Dealing with the National Visa Centre is multifaceted. First you must choose an agent to correspond with the NVC. This can be yourself or someone of your choosing, i.e. a US based sponsor, immigration expert, solicitor etc.
After you’ve made your choice of agent it’s time to cough up because Uncle Sam doesn’t run on freedom alone. You should be expecting to pay somewhere in the realm of $300 but fees do increase to over $700 within some categories.
After you have settled your bill with the USA, its time to submit your actual VISA application. You must fill out an Application for Immigrant Visa and Alien Registration and return it to the National Visa Centre, however the application has not been officially made until you are interviewed by the US Consulate.
After the visa application comes the financial documents. If you are being sponsored by a US citizen they must sign an affidavit declaring financial responsibility for their sponsored party and provide evidence of their finances. These then get sent back to the NVC.
Supporting documents are also required for your full application. These can include; adoption documentation, birth certificates, court/prison records, marriage certificates, marriage termination documents, military records, petitioner documents, a copy of your passport’s biographic data page, photographs and police certificates. What documents you will need to send depends on your circumstances for immigration.
With all your documents collated, its time to send them to the National Visa Centre. There is a high chance your case will be significantly delayed if all the papers are not sent in one package, so it is recommended you do so. If you are sending the documents by email you MUST include your case number in the subject of the email and keep any attachments below 5mb.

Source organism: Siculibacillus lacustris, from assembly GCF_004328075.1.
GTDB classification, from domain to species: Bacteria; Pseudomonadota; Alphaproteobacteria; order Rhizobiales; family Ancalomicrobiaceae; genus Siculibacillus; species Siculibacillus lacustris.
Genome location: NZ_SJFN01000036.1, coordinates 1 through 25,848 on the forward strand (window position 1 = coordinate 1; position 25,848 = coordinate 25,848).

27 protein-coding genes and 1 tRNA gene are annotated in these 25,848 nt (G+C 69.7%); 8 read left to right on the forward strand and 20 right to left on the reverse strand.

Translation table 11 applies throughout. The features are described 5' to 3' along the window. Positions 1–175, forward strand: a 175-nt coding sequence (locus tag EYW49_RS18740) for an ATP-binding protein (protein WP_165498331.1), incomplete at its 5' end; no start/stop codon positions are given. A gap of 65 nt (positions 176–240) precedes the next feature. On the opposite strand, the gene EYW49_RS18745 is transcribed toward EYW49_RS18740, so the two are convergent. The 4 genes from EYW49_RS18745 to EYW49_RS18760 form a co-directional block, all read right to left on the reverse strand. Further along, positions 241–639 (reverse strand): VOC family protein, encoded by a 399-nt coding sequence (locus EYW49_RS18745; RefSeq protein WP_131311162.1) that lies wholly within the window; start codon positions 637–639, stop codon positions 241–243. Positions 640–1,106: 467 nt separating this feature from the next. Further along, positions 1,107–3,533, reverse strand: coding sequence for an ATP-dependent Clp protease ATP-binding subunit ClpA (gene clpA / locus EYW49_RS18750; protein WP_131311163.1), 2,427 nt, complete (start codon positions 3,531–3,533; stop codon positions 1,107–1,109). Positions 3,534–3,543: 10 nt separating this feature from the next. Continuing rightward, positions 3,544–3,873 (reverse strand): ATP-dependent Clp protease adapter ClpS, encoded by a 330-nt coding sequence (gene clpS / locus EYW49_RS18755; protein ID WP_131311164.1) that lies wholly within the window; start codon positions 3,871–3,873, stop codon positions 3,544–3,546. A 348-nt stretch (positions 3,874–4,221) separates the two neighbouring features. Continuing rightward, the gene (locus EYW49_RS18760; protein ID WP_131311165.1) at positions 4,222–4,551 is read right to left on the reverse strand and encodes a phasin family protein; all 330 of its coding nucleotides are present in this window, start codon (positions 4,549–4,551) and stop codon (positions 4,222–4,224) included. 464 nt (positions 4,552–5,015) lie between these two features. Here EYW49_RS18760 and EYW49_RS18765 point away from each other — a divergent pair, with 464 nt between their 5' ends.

Once the NVC has accepted all your files and processed them for completeness, it will contact the appropriate US embassy/consulate to schedule your interview. Once the embassy has confirmed the dates it will be holding interviews, the NVC fills slots in a ‘first-in, first-out’ manner.
travel.state.gov, the official US Department of State and Bureau of Consular Affairs website states:
‘Most appointments are set within 60 days of NVC receipt of all requested documentation. However, we cannot predict when an interview appointment will be available.’
A letter stating the date, time and location of your interview will be sent to you, your sponsor and your designated agent, if applicable. The date may be up-to and over six months in advance, depending on the circumstances.
After scheduling your interview appointment, the NVC’s last task is to send all your supporting documents to the appropriate embassy/consulate to be ready for your interview.
With that you are nearing the end of your emigration odyssey, however there are just a few more things to do and consider before your interview. Six actually, according to travel.state.gov:
In regards to documents, you MUST bring ALL relevant civil documents to your interview. This includes:
You MUST being any and all original documents and forms from your application.
It must be stated with importance, it is imperative you do not make any significant arrangements, i.e. selling your home or quitting your job, until you are in possession of your immigrant visa.
You will know by the end of your interview whether your visa application has been approved or denied and will be informed as to when you will receive your passport back along with your visa.
You will receive a Sealed Immigrant Packet to hand over to US customs at your port-of-entry which you MUST NOT OPEN.
Once you’ve navigated all these hurdles, the future is in your hands as you are all ready to start a new life in the land of opportunity and excess that is the United States of America.